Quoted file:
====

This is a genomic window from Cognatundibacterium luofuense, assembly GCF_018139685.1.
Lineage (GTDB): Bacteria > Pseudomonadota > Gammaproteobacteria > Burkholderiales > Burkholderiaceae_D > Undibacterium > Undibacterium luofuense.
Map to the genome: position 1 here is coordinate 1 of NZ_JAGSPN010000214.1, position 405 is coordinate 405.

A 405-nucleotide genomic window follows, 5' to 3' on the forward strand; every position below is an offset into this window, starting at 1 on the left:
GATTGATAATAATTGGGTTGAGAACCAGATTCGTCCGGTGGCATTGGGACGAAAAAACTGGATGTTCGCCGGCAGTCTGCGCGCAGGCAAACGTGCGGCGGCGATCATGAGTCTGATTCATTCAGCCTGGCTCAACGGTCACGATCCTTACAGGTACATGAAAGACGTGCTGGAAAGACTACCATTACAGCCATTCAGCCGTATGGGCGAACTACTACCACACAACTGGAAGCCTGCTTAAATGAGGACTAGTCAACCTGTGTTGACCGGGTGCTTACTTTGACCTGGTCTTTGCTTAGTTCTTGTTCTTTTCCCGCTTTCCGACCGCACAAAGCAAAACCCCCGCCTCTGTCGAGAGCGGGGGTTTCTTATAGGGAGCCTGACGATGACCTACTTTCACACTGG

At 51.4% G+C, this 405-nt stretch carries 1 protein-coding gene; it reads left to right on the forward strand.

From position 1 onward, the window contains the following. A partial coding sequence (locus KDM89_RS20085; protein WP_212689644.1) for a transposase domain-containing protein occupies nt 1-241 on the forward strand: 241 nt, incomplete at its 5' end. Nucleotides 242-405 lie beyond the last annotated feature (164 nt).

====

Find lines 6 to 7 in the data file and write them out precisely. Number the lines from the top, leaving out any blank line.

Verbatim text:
At 51.4% G+C, this 405-nt stretch carries 1 protein-coding gene; it reads left to right on the forward strand.

From position 1 onward, the window contains the following. A partial coding sequence (locus KDM89_RS20085; protein WP_212689644.1) for a transposase domain-containing protein occupies nt 1-241 on the forward strand: 241 nt, incomplete at its 5' end. Nucleotides 242-405 lie beyond the last annotated feature (164 nt).